Danwei Noon Report

Tanks in the seat of power

Danwei Noon Report is a daily roundup of new and old media coverage about China from Chinese and English sources. This report was compiled by Joel Martinsen and Jeremy Goldkorn

JDM060920bjtimess.jpg
Thai coup on the cover of The Beijing Times.
Thai army seizes power
Xinhua's top story on both their Chinese and English websites is the seizure of power by Thailand's military. The Chinese Xinhua report is titled "Military coup occurrs in Thailand". This is from the Reuters report about the coup:

The Thai armed forces seized power without firing a shot, dismissed Prime Minister Thaksin Shinawatra's government, revoked the constitution and promised a swift return to democracy after political reforms.

Army commander-in-chief General Sonthi Boonyaratglin, who had dismissed the possibility of a coup in recent months as a political crisis dragged on, took the reins of power late on Tuesday without a government title.

A coup spokesman said Thaksin was ousted to resolve the near year-long political deadlock and stop "rampant corruption". (Links: Reuters, Xinhua, Xinhua (Chinese)


Murdoch plans MySpace China
From the Financial Times

Rupert Murdoch said on Tuesday that his wife, Wendy Deng, was working with senior News Corp executives to help bring the company’s popular MySpace social networking site to China.

“We have to make MySpace a very Chinese site,” Mr Murdoch said at a media conference organised by Goldman Sachs. “I have sent my wife across there because she understands the language.”

Ah yes, the language. That'll ensure everything works out smoothly. (link, see also CNN story)


Internet Nanny strikes back
From Reporters without Borders:

Two editors on the Netease website, Tang Yan and Liu Xianghui, were demoted after posting a poll on 4 September that asked readers: "If you were reincarnated, would you like to be Chinese?" (See Danwei post)...

The website of Zou Tao, a 32-year-old blogger based in Shenzhen, a city near Hong Kong, was closed on 11 September as a result of the popularity of his Internet campaign, launched in April, to convince people not to buy apartments for three years in order to cool down an overheated real estate market. His campaign had won the support of tens of thousands of Internet users and had an impact throughout China.

The closure of his site was probably precipitated by his announcement in August that he was going to run as a candidate for Luoho district representative in the People's Congress of Shenzhen in elections taking place on 28 September. Candidates are normally nominated by Communist Party local committees, so Zou's candidature would have been seen as a threat by the authorities. He has been banned from leaving the region and has been threatened by the Shenzhen Public Security Bureau. Several of his blogs have also been closed but this one, is still accessible.


More plagiarism from the Flowers
The new album from pop-pastiche artists The Flowers, scheduled for release yesterday, was recalled by EMI so that rights issues could be resolved. The Flowers can't seem to release a song without accusations of plagiarism; when allegations surfaced concerning a newly released song this summer, the group just barely escaped by claiming that one of the songs on their new album was a cover. However, when a second song, 大喜宙, seems to have copied a Korean pop tune (perhaps by way of Aaron Kwok's cover version), the record label decided to take back 200,000 copies of the album.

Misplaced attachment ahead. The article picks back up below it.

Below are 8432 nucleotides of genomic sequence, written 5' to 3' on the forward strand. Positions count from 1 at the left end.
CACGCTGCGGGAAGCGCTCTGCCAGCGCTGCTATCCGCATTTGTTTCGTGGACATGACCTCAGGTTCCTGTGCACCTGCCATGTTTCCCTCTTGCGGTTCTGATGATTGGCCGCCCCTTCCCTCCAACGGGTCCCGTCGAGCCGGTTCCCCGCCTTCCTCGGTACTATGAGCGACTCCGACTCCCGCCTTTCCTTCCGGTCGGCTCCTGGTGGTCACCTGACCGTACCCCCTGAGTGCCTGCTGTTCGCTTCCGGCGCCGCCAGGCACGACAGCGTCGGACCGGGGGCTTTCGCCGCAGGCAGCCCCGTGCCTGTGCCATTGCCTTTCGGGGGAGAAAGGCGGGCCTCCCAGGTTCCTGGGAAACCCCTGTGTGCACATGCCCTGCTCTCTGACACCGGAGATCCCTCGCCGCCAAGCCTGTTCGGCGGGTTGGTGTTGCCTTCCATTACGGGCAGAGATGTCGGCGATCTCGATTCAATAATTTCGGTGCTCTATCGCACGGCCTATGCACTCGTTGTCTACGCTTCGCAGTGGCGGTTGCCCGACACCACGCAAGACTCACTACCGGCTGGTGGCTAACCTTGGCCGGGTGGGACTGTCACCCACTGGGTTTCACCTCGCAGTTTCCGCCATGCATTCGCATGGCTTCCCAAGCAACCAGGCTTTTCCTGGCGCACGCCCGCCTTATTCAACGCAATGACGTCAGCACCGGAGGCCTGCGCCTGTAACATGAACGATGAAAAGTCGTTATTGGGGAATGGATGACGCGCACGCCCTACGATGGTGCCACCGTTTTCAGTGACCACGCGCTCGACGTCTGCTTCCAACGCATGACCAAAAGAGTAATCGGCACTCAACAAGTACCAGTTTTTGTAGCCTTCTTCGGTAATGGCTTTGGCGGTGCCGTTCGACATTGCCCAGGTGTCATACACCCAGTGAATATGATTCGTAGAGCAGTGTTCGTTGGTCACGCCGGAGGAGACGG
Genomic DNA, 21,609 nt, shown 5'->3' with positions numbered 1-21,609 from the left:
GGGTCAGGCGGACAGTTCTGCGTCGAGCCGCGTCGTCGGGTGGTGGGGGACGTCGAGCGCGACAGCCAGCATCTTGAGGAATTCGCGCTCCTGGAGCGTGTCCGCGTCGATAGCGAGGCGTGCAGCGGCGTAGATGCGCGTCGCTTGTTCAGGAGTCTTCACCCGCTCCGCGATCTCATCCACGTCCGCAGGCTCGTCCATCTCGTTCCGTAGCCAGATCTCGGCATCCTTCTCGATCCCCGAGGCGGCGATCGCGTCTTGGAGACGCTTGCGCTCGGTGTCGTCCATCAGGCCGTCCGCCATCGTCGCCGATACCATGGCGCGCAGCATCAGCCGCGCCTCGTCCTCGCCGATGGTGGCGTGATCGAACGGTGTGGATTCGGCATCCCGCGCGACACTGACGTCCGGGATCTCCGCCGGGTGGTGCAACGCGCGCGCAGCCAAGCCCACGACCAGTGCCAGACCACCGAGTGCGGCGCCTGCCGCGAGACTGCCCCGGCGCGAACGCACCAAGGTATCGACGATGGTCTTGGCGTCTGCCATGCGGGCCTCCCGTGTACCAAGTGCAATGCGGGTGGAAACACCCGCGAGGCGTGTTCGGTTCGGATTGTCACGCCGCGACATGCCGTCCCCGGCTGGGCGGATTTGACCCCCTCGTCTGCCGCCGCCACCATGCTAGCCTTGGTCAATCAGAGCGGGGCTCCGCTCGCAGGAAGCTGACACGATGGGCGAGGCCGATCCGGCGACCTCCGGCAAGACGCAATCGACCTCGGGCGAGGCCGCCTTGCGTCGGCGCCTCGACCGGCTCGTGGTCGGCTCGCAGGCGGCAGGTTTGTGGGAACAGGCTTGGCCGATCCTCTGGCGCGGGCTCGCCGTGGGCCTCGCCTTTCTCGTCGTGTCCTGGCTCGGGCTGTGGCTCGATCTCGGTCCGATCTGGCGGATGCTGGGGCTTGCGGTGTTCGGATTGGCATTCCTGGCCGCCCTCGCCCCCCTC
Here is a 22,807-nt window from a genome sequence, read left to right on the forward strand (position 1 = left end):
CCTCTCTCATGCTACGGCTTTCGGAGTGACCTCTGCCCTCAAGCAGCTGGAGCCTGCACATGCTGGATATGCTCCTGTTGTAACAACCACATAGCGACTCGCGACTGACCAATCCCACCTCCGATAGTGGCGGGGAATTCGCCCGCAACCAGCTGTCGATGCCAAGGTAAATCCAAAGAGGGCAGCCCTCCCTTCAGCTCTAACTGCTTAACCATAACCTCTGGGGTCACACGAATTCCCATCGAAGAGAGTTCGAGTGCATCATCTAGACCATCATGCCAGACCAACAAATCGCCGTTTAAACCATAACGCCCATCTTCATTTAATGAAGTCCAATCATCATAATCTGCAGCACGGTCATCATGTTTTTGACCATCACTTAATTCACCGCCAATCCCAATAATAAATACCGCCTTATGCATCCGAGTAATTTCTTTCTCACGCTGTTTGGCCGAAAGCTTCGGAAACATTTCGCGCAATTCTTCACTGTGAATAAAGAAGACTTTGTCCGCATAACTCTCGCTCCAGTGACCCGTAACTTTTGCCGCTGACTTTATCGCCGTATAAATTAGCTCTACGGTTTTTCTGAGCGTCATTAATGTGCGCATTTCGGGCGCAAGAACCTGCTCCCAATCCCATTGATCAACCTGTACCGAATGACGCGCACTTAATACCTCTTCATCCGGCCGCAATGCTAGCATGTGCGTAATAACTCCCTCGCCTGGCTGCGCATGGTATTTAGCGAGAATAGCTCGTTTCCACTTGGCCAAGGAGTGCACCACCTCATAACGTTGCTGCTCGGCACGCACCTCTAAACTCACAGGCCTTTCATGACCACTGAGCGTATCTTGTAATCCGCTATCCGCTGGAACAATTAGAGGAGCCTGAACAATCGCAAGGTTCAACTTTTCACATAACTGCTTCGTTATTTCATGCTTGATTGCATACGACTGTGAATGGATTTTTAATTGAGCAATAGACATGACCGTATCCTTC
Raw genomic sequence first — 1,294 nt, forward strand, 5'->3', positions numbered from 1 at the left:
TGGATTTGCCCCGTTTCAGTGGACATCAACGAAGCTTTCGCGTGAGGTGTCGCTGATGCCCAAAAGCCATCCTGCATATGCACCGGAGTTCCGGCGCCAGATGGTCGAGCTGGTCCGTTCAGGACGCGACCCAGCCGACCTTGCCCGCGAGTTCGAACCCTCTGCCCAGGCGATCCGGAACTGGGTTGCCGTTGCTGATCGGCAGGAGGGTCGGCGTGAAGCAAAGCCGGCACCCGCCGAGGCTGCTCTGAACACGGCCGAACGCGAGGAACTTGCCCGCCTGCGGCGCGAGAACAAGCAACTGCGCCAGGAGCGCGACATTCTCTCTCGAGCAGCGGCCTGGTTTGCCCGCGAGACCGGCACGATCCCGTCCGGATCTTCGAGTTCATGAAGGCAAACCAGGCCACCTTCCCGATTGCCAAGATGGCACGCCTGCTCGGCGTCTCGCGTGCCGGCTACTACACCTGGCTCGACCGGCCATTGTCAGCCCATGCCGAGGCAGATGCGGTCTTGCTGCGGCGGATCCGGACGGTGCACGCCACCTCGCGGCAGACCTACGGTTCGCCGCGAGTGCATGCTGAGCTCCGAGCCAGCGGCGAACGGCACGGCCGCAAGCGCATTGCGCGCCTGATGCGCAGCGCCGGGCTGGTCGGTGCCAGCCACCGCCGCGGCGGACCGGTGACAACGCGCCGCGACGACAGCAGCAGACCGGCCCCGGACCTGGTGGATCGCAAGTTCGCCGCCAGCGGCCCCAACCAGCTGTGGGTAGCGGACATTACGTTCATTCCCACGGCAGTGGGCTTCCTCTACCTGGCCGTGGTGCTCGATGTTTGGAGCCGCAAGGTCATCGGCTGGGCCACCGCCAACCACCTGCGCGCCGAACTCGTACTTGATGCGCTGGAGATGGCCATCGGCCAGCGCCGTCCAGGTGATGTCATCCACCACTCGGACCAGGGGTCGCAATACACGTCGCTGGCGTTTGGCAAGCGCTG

Da Zhang Wei, lead singer and songwriter for the group, earlier this year admitted to 'imperfections' in his compositions. Yesterday he poured out his heart to the media, describing his struggles to avoid plagiarism:

I'm already trying very hard to avoid repeating other people's melodies. To solve this torturous problem, during the recording process, I record and edit, edit and record, over and over. Countless people examine the songs and help me in meetings. Sleepless nights, headaches like no other every day, nerves stretched to the point of nausea, all so that I can make it over this stage. (link in Chinese)


Terracotta Warriors prank
A German art student dressed up as a Terracotta Warrior and stood among the real Terracotta Warriors for a few minutes before being kicked out by cops and sent back to his university in Hangzhou. Jane Macartney has the story as a newspaper article and as a blog post.

Links and notes
- Hunan TV to compensate advertisers for decline in Super Girls ratings in 2006 (link).
- The Banquet does well at the box office - 40 million yuan during opening weekend (link).
- ESWN translates Southern Weekend article about foreign journalists in China (link)
- Uncontrolled mining of Jade in Hotan, Xinjiang (link).
- Some Mobile and Internet business resources
- Jake Ludington - reviews of IT and tech businesses in China
- Mobile Monday Beijing - mobile phone business news and networking
- CNNIC Internet 2006 report - Chinese language information and stats about the Chinese Internet

There are currently 3 Comments for Tanks in the seat of power.

Comments on Tanks in the seat of power

RSF's report:
Shenzhen, not "Shenzen"

Corrected, thanks.

Yeah, sorry for the boys. I used to like them since I interviewed them last August.

I agree that the accused song "大喜宙" copied a part from Korean singer 朴志胤's "我什么都不知道", which was covered by Aaron Kwok earlier. You may want to make a comparison.

In fact, DZW has been "writen" songs in this way ever since the very beginning. You can hear a lot of GreenDay and Blink182 in their early songs.

This is not only a art ethic issue but also a education issue in China. Creativity is rarely encouraged by the education system as everyone can see. This more or less is leading to a major culture deficit now. (link)

I feel very sad.

Btw, the record label is EMI not BMI. :)

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